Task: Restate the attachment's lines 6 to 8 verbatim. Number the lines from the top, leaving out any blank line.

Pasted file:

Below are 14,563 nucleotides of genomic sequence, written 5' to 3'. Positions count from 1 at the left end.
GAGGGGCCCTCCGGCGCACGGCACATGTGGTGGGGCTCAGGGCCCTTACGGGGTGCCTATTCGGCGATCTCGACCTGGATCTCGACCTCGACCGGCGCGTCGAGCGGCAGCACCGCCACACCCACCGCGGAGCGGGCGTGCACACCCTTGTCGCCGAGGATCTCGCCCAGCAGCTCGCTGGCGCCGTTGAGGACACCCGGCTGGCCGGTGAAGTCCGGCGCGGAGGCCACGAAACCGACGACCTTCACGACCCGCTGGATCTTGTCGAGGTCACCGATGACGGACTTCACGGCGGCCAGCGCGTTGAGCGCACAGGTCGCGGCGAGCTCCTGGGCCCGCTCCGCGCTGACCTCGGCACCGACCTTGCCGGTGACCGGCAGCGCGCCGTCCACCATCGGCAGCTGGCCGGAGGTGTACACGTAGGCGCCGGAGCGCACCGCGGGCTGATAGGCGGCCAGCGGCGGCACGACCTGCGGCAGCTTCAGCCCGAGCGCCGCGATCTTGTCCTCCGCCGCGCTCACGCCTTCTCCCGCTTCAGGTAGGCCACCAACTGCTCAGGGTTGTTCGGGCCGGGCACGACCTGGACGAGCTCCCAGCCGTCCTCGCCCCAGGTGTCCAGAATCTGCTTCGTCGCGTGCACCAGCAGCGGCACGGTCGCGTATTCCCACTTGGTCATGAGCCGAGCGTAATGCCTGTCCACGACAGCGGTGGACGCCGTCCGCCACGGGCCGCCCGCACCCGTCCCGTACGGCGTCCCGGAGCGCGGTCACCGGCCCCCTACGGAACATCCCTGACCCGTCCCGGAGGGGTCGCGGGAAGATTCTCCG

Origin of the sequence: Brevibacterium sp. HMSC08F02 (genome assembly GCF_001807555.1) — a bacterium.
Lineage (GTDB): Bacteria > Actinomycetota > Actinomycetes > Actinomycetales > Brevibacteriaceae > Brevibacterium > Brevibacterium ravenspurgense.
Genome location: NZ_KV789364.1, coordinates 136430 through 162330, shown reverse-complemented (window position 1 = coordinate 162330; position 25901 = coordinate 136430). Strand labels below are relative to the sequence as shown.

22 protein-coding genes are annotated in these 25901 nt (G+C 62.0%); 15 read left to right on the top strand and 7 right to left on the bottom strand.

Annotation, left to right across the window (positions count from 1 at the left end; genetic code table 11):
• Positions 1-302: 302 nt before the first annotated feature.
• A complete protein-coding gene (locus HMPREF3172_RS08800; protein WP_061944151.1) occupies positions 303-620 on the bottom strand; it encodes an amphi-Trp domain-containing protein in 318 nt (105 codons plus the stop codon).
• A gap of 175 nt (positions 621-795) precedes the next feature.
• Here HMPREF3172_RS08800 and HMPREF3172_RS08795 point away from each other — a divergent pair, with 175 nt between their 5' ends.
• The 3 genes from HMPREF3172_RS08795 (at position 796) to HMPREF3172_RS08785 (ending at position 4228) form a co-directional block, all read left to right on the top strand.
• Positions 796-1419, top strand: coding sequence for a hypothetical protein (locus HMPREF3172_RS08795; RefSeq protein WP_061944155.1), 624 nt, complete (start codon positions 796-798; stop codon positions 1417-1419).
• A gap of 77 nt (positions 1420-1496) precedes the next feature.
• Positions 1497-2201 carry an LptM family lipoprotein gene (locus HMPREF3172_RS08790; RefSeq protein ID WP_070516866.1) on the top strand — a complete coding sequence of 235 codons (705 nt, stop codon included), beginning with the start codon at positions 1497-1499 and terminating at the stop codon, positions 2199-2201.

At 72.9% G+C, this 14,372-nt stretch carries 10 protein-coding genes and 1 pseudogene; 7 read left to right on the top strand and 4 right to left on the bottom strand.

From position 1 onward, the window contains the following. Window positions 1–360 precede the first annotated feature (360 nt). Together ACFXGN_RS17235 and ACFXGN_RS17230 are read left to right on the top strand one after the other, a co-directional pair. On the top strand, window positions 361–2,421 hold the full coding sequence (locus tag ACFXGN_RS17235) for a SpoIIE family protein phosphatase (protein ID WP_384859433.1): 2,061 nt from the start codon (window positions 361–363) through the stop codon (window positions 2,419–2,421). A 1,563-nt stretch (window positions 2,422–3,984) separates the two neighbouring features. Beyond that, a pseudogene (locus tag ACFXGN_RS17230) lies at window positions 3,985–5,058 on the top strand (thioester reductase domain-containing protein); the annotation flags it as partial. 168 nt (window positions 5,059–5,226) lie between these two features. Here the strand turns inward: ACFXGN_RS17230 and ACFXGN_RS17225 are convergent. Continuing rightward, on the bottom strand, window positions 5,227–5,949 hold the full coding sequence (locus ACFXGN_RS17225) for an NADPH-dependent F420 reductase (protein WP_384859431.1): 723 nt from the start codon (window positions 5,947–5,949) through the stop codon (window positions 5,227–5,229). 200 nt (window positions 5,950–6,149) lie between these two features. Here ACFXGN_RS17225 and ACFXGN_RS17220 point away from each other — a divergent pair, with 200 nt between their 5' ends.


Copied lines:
22 protein-coding genes are annotated in these 25901 nt (G+C 62.0%); 15 read left to right on the top strand and 7 right to left on the bottom strand.

Annotation, left to right across the window (positions count from 1 at the left end; genetic code table 11):
• Positions 1-302: 302 nt before the first annotated feature.